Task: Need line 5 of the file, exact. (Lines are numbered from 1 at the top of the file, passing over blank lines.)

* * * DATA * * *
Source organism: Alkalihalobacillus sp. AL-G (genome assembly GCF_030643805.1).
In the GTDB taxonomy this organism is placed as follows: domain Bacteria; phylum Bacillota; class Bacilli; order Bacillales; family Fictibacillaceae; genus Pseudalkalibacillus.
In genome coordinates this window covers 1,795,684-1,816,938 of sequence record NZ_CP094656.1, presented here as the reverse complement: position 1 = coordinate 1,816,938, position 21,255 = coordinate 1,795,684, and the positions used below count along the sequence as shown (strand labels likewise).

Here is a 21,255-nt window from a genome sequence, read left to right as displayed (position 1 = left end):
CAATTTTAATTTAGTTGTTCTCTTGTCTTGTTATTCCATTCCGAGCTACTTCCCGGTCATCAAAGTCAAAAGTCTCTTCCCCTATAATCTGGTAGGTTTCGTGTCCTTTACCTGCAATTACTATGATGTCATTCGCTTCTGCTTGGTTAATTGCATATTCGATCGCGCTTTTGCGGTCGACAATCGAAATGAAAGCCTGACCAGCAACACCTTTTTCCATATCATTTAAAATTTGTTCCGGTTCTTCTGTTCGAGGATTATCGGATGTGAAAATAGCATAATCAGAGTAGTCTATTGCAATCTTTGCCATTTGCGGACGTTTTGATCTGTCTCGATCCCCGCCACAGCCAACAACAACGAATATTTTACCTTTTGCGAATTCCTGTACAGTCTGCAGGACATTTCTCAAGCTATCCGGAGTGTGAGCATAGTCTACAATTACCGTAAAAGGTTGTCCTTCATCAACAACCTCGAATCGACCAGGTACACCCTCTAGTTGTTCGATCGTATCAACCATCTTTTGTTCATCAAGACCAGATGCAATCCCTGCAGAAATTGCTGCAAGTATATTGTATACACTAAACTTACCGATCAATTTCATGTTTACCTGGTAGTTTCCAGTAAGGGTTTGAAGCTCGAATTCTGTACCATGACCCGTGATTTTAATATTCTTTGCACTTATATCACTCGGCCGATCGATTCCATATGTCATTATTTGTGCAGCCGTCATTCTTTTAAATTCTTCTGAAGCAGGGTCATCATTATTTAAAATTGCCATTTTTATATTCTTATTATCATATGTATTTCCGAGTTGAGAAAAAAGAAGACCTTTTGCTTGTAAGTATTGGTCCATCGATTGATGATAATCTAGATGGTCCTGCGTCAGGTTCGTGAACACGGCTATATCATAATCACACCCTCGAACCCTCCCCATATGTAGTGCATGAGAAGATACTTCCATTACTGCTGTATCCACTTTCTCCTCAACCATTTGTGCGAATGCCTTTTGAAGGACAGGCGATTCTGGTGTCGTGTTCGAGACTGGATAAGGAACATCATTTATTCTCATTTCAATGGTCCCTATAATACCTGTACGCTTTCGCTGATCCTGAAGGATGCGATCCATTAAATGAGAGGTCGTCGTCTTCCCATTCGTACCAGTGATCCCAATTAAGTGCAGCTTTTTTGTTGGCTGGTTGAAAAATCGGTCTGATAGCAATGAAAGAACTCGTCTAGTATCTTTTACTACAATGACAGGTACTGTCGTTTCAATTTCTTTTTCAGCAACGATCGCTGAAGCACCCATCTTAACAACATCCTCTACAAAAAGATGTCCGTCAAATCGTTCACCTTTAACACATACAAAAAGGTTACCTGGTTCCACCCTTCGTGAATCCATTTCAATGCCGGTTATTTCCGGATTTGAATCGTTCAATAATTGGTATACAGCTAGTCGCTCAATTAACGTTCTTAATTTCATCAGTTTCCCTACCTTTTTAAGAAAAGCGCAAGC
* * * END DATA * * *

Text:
CAATTTTAATTTAGTTGTTCTCTTGTCTTGTTATTCCATTCCGAGCTACTTCCCGGTCATCAAAGTCAAAAGTCTCTTCCCCTATAATCTGGTAGGTTTCGTGTCCTTTACCTGCAATTACTATGATGTCATTCGCTTCTGCTTGGTTAATTGCATATTCGATCGCGCTTTTGCGGTCGACAATCGAAATGAAAGCCTGACCAGCAACACCTTTTTCCATATCATTTAAAATTTGTTCCGGTTCTTCTGTTCGAGGATTATCGGATGTGAAAATAGCATAATCAGAGTAGTCTATTGCAATCTTTGCCATTTGCGGACGTTTTGATCTGTCTCGATCCCCGCCACAGCCAACAACAACGAATATTTTACCTTTTGCGAATTCCTGTACAGTCTGCAGGACATTTCTCAAGCTATCCGGAGTGTGAGCATAGTCTACAATTACCGTAAAAGGTTGTCCTTCATCAACAACCTCGAATCGACCAGGTACACCCTCTAGTTGTTCGATCGTATCAACCATCTTTTGTTCATCAAGACCAGATGCAATCCCTGCAGAAATTGCTGCAAGTATATTGTATACACTAAACTTACCGATCAATTTCATGTTTACCTGGTAGTTTCCAGTAAGGGTTTGAAGCTCGAATTCTGTACCATGACCCGTGATTTTAATATTCTTTGCACTTATATCACTCGGCCGATCGATTCCATATGTCATTATTTGTGCAGCCGTCATTCTTTTAAATTCTTCTGAAGCAGGGTCATCATTATTTAAAATTGCCATTTTTATATTCTTATTATCATATGTATTTCCGAGTTGAGAAAAAAGAAGACCTTTTGCTTGTAAGTATTGGTCCATCGATTGATGATAATCTAGATGGTCCTGCGTCAGGTTCGTGAACACGGCTATATCATAATCACACCCTCGAACCCTCCCCATATGTAGTGCATGAGAAGATACTTCCATTACTGCTGTATCCACTTTCTCCTCAACCATTTGTGCGAATGCCTTTTGAAGGACAGGCGATTCTGGTGTCGTGTTCGAGACTGGATAAGGAACATCATTTATTCTCATTTCAATGGTCCCTATAATACCTGTACGCTTTCGCTGATCCTGAAGGATGCGATCCATTAAATGAGAGGTCGTCGTCTTCCCATTCGTACCAGTGATCCCAATTAAGTGCAGCTTTTTTGTTGGCTGGTTGAAAAATCGGTCTGATAGCAATGAAAGAACTCGTCTAGTATCTTTTACTACAATGACAGGTACTGTCGTTTCAATTTCTTTTTCAGCAACGATCGCTGAAGCACCCATCTTAACAACATCCTCTACAAAAAGATGTCCGTCAAATCGTTCACCTTTAACACATACAAAAAGGTTACCTGGTTCCACCCTTCGTGAATCCATTTCAATGCCGGTTATTTCCGGATTTGAATCGTTCAATAATTGGTATACAGCTAGTCGCTCAATTAACGTTCTTAATTTCATCAGTTTCCCTACCTTTTTAAGAAAAGCGCAAGC